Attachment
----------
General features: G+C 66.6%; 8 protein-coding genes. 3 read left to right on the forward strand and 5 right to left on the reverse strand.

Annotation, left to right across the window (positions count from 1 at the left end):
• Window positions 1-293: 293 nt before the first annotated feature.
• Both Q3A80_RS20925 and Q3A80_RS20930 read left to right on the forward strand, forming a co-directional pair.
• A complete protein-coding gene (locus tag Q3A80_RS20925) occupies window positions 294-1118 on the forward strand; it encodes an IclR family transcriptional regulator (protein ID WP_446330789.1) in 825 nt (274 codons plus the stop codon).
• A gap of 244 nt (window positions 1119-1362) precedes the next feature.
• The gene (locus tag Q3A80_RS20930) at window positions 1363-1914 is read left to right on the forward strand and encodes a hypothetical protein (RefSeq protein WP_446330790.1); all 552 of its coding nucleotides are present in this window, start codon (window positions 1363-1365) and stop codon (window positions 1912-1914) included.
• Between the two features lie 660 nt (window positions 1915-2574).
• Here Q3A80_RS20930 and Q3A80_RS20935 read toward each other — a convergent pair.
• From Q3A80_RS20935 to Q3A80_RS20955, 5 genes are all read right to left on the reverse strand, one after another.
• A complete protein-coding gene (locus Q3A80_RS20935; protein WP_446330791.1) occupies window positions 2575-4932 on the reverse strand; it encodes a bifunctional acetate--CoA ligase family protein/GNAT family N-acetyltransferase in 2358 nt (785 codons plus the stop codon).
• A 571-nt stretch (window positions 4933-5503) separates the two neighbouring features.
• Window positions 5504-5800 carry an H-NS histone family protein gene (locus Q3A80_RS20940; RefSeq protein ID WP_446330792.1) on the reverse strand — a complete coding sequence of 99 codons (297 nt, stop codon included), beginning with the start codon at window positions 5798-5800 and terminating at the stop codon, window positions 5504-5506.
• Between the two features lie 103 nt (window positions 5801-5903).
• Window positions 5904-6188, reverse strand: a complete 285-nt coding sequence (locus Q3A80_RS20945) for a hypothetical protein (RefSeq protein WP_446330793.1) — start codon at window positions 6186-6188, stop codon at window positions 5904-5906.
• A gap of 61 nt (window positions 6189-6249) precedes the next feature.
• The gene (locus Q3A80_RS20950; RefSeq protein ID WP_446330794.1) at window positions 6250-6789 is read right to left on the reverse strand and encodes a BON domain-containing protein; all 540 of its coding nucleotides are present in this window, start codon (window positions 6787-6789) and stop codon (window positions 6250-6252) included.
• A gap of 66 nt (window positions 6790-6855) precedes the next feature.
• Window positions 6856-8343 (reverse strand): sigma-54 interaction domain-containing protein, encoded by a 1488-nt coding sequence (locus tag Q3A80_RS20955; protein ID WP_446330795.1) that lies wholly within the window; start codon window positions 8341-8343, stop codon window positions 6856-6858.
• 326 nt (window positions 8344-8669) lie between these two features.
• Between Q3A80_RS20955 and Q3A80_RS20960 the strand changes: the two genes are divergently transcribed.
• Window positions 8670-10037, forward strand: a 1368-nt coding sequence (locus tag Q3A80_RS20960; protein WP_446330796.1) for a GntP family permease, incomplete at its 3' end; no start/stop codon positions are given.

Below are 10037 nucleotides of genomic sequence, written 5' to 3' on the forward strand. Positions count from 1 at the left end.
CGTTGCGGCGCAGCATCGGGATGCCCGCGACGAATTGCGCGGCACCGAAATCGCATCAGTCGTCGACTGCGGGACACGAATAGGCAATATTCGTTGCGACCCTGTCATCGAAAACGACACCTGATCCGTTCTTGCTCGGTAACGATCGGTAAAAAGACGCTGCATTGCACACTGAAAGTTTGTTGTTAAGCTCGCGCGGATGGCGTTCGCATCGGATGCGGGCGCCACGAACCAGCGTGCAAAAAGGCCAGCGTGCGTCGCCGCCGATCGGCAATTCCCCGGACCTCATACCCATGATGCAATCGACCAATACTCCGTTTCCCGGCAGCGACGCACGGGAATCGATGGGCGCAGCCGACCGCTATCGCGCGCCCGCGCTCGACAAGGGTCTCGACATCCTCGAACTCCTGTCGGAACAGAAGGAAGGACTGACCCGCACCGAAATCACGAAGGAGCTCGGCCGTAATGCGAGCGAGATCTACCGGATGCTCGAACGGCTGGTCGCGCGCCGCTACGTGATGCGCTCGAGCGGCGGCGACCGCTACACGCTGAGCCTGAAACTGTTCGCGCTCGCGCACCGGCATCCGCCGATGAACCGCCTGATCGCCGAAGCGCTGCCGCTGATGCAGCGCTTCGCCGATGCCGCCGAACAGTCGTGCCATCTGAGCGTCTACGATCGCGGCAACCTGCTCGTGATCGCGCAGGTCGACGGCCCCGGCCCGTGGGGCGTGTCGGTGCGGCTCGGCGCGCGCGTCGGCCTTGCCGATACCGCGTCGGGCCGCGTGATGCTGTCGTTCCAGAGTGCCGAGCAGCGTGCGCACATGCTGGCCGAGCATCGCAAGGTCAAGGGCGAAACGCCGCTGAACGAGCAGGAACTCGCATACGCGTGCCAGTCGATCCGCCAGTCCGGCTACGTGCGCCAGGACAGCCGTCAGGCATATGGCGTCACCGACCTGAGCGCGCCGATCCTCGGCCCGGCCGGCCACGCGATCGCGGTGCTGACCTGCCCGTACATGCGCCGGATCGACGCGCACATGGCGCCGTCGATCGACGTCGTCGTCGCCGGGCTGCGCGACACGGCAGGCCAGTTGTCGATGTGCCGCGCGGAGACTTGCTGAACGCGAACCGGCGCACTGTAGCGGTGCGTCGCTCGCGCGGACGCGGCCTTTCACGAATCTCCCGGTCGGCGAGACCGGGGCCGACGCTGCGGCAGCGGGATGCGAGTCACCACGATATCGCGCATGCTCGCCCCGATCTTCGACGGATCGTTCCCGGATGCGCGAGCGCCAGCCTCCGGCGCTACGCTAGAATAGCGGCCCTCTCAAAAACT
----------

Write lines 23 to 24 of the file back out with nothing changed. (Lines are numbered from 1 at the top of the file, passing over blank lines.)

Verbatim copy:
Below are 10037 nucleotides of genomic sequence, written 5' to 3' on the forward strand. Positions count from 1 at the left end.
CGTTGCGGCGCAGCATCGGGATGCCCGCGACGAATTGCGCGGCACCGAAATCGCATCAGTCGTCGACTGCGGGACACGAATAGGCAATATTCGTTGCGACCCTGTCATCGAAAACGACACCTGATCCGTTCTTGCTCGGTAACGATCGGTAAAAAGACGCTGCATTGCACACTGAAAGTTTGTTGTTAAGCTCGCGCGGATGGCGTTCGCATCGGATGCGGGCGCCACGAACCAGCGTGCAAAAAGGCCAGCGTGCGTCGCCGCCGATCGGCAATTCCCCGGACCTCATACCCATGATGCAATCGACCAATACTCCGTTTCCCGGCAGCGACGCACGGGAATCGATGGGCGCAGCCGACCGCTATCGCGCGCCCGCGCTCGACAAGGGTCTCGACATCCTCGAACTCCTGTCGGAACAGAAGGAAGGACTGACCCGCACCGAAATCACGAAGGAGCTCGGCCGTAATGCGAGCGAGATCTACCGGATGCTCGAACGGCTGGTCGCGCGCCGCTACGTGATGCGCTCGAGCGGCGGCGACCGCTACACGCTGAGCCTGAAACTGTTCGCGCTCGCGCACCGGCATCCGCCGATGAACCGCCTGATCGCCGAAGCGCTGCCGCTGATGCAGCGCTTCGCCGATGCCGCCGAACAGTCGTGCCATCTGAGCGTCTACGATCGCGGCAACCTGCTCGTGATCGCGCAGGTCGACGGCCCCGGCCCGTGGGGCGTGTCGGTGCGGCTCGGCGCGCGCGTCGGCCTTGCCGATACCGCGTCGGGCCGCGTGATGCTGTCGTTCCAGAGTGCCGAGCAGCGTGCGCACATGCTGGCCGAGCATCGCAAGGTCAAGGGCGAAACGCCGCTGAACGAGCAGGAACTCGCATACGCGTGCCAGTCGATCCGCCAGTCCGGCTACGTGCGCCAGGACAGCCGTCAGGCATATGGCGTCACCGACCTGAGCGCGCCGATCCTCGGCCCGGCCGGCCACGCGATCGCGGTGCTGACCTGCCCGTACATGCGCCGGATCGACGCGCACATGGCGCCGTCGATCGACGTCGTCGTCGCCGGGCTGCGCGACACGGCAGGCCAGTTGTCGATGTGCCGCGCGGAGACTTGCTGAACGCGAACCGGCGCACTGTAGCGGTGCGTCGCTCGCGCGGACGCGGCCTTTCACGAATCTCCCGGTCGGCGAGACCGGGGCCGACGCTGCGGCAGCGGGATGCGAGTCACCACGATATCGCGCATGCTCGCCCCGATCTTCGACGGATCGTTCCCGGATGCGCGAGCGCCAGCCTCCGGCGCTACGCTAGAATAGCGGCCCTCTCAAAAACT